There are many myths about auto insurance out there, and most of your clients believe them. In August of 2015, commissioned a survey of 1,000 adults by Princeton Survey Research Associates International (PSRAI) to find out just how misinformed they are.

PSRAI conducted phone interviews with a nationally representative sample of adults living in the continental U.S. Statistical results are weighted to correct known demographic discrepancies. The margin of sampling error for the complete set of weighted data is plus or mins 3.6 percentage points.

According to Senior Analyst Laura Adams, the results of the survey “indicate that millions of Americans need a refresher on what insurance does and does not cover.”

Related: Truth or fiction? Dispelling 8 auto insurance myths

Educating your clients about auto insurance myths can help them save money. A good agent will explain exactly what auto insurance covers and will urge clients to read the fine print of their policies. Walk clients through common scenarios ahead of time to make sure they understand what events are and are not covered under their policies.

Watch the video from below to find out more about the survey results, and click “next” to read the five common auto insurance myths and the actual facts behind those myths.

1: Red cars cost more to insure.

I have to admit that I believed this one — but only because they taught us this in my high school driver’s education class! At least I’m not alone; 44% of respondents believe driving a red car increases or decreases the cost of auto insurance. Millennial drivers (between the ages of 18 and 29 years old) were most likely to believe this myth. I wonder if it was commonly taught in driver’s ed classes in recent years?

Related: Men more likely to believe insurance myths, except for that one about the red car

Not all hope is lost, however, as 46% of respondents correctly stated that car color has not effect on what consumers pay.


While the color of a client’s car doesn’t affect their insurance premiums, the kind of car they drive does. For example, a high-end import car is likely to cost more to insure than a standard American vehicle, Alex Hageli, director of personal lines policy for the Property Casualty Insurers Association of America (PCI), tells

2: Car insurance doesn’t cover you if you cause a crash.

Some insureds don’t understand what collision coverage is: 37% of respondents overall (and 52% of those millennials) believe auto insurance wouldn’t cover them if they cause a collision. explains the confusion may stem from the fact that some customers only carry liability insurance, which covers damage the cause to others if they’re at fault, but doesn’t pay to repair or replace a customer’s own car.

Slightly more than half (56%) of respondents correctly stated that auto insurance covers you when an accident is your fault.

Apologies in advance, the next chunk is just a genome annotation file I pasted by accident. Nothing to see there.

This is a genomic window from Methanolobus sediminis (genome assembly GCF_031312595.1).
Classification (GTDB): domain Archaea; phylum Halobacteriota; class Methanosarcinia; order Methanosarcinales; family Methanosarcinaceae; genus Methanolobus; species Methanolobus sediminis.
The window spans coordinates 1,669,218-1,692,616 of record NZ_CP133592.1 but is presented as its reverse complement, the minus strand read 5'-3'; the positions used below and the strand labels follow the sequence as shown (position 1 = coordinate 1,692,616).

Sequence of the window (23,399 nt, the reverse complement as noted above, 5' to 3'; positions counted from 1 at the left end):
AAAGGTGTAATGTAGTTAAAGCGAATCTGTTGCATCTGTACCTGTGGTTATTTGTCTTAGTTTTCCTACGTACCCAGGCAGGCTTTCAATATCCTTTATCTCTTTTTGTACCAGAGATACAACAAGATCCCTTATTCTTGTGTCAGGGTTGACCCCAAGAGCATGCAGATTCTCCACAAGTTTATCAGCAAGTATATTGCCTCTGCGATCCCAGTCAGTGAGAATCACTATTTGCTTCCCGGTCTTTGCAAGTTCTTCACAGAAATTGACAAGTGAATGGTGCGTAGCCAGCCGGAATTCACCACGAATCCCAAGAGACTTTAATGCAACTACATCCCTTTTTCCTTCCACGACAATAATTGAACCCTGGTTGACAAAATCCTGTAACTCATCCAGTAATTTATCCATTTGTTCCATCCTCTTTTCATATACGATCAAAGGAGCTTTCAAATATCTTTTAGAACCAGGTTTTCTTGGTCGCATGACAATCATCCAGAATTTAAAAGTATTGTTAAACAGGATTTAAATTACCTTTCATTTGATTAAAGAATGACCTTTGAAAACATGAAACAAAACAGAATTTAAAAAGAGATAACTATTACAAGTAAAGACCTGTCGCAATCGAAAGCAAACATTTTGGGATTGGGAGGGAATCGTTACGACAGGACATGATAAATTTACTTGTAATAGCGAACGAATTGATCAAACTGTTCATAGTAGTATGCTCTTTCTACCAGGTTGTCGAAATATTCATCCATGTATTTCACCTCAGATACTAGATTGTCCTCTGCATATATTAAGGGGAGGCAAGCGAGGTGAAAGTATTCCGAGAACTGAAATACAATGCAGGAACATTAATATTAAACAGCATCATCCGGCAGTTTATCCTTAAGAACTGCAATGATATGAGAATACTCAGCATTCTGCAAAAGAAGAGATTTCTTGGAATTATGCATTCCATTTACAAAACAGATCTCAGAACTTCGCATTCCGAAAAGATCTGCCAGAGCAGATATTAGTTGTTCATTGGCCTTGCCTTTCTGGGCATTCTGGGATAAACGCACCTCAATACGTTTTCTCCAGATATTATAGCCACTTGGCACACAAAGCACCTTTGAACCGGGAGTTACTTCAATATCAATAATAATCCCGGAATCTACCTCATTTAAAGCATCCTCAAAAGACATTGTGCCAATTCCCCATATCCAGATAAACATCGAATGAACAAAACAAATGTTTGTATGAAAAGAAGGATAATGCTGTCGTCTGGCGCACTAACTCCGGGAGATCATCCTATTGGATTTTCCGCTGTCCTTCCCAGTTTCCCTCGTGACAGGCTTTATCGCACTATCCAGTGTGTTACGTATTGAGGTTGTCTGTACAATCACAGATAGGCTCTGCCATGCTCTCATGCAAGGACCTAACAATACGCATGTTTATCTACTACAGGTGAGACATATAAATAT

Liability insurance is required for driving in nearly every state. Collision insurance is optional, and covers damage to an insured’s own car, even if the accident was their fault.

It’s also smart for consumers to buy uninsured/underinsured motorist coverage, which pays for their injuries or property damage if they get into a crash caused by a driver who’s uninsured or doesn’t have enough coverage.

3: If your car is totaled, your insurer cuts a check for the amount the mangled metal is worth after the crash.

Half of consumers know that if their car is totaled, the insurer pays them what their car was worth before the crash; but 28% believe their insurer pays only the post-crash value of the car. Another 12% don’t know. Many policyholders aren’t sure what happens when a car is totaled because it’s a rare event.


Auto insurance pays the market value a car had before the crash, and some policies now offer new-car replacement, which means they’ll pay the amount a car would cost new, rather than the depreciated value. For example, Liberty Mutual offers that coverage for cars less than a year old that have been driven less than 15,000 miles.

Generally, if a customer owes more than their car is worth, it’s a good idea to recommend gap insurance, which pays off the remaining balance on the car loan after a total loss.

4: Your auto insurer pays for mechanical repairs.

Only 14% of respondents believe auto insurance covers car breakdowns and other mechanical problems. Millennials (23%) and those who make less money (23% of those who make less than $30,000 a year) were more likely to believe insurance covers routine car repairs.


Car insurance isn’t designed to cover mechanical problems. Unless a repair is covered under warranty, clients will have to pay out of their own pockets.

Related: The truth about auto replacement parts andbody shop repairs

5: Car insurance covers belongings stolen from your car.

Thirty-four percent of respondents believe auto insurance covers items stolen from their cars. Older consumers (47% of those aged 64 and over) were more liley to believe this myth


Renters or home insurance coverage cover items swiped from a car, as long as the items are worth more than the deductible. For example, if a client had a covered $2,000 laptop stolen from their vehicle and their homeowners insurance has a deductible of $500, they would receive a check for $1,500, according to the Insurance Information Institute. However, in the event of a theft, still recommends that insureds check with their insurer to see if stolen items may be covered rather than assuming they’re not.


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